The game started with a minute of silence to commemorate the head coach of Russia’s women’s national team, Sergey Ovchinnikov (44), whose premature death was announced this morning by the Russian media (he apparently committed suicide while being on a training camp in Croatia with the team of Dinamo MOSCOW). The teams actually started out quite nervous by committing many mistakes and the score stayed very close up to 10 all. Russia gradually found their play (16:13) and with the precious contribution of their tallest player, Alexey Kobilev, they eventually cruised to the final 25-15.
Russia quickly got to the front in set 2 (8:5), and all players mentored by Sergey Shlyapnikov did their work properly, even though the above mentioned Kobilev as well as Ivan Demakov were particularly outstanding (16:10). With some substitutions Finland managed to reduce the gap (21:18) but could not stop the run of their opponents who anchored by Kobilev went for the 25-21 that called for the provisional 2:0.
Kobilev set the tone also for the early phases of set 3 (8:4) but then a drop of concentration on the Russian side of the court let Finland come back (9:8). After a time-out, Russia got back on track (12:8) and got to the front by six points at the second technical time-out. That basically determined the fate of the game and Russia could pocket a well-deserved 3-0 win.
Poland rushed to their third win of the tournament on Wednesday night by powering past the 2010 bronze medalists of Serbia in three straight sets (25-21, 25-16, 25-22) to move up to the second rank of the standings in Pool I.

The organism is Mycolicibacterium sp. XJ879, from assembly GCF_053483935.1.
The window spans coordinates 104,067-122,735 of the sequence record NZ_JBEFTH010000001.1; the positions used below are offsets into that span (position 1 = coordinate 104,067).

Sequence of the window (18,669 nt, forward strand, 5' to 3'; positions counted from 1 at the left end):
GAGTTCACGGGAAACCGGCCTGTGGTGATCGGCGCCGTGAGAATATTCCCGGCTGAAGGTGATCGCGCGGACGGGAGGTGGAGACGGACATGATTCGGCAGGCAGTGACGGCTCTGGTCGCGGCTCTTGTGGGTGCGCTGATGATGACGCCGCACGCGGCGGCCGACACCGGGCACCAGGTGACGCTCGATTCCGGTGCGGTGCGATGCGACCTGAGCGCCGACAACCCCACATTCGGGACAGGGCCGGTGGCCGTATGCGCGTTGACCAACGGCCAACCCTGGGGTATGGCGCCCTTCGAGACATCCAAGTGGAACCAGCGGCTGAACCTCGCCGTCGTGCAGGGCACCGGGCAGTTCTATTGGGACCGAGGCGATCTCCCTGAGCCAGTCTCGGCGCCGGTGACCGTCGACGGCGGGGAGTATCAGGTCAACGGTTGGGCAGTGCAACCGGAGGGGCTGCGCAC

In a game that ended the daily program and that was also extremely important to determine the possible composition of the semis, Poland and Serbia squared off in Gdynia with the home heroes having a positive 2-1 record while Serbia had clearly disappointed by losing two of their three matches so far. With Italy’s win against Belgium having revolutionized the standings of the group, Poland also needed a positive result to possibly make it to the top 4 of this European Championship; the opening set saw both teams not able to claim a small margin up to 18 all but there Poland accelerated the pace powered by their star Maciej Muzaj and Lukasz Lapszynski thereby pocketing the provisional 1:0 (25-21) that was much to the delight of some 1,000 home fans. That good momentum was stretched also to the opening of set 2 (11:5) as the Serbians, including their star, 2012 Olympian Uros Kovacevic, looked sloppy and sleepy as well. The brother of Nikola, another top name of Serbian Volleyball, eventually woke up to anchor his side to a tie at 11 but that was all, as the Polish express re-started its march – also by profiting of the many errors committed by Serbia – for a 13:3 run that contributed a flurry of set balls, with the third being cashed on a serving error by Sinisa Zarkovic (25-16). The third set turned into a kind of rollercoaster with Serbia going up a couple of times (6:4, 11:9) but being always caught up by Poland that regularly found the tempo necessary to flip the charts around, defending well and supporting its quest for glory with very solid jump serves. With yet another ugly performance, last year’s FIVB Youth World Champions were going to turn into the major disappointment of the tournament; at 21-18 everything looked just fine for the home side, but coach Nawrocki needed a time-out at 21 all before Maciej Muzaj took his team by the hand to claim a more than well-deserved 3-0 win.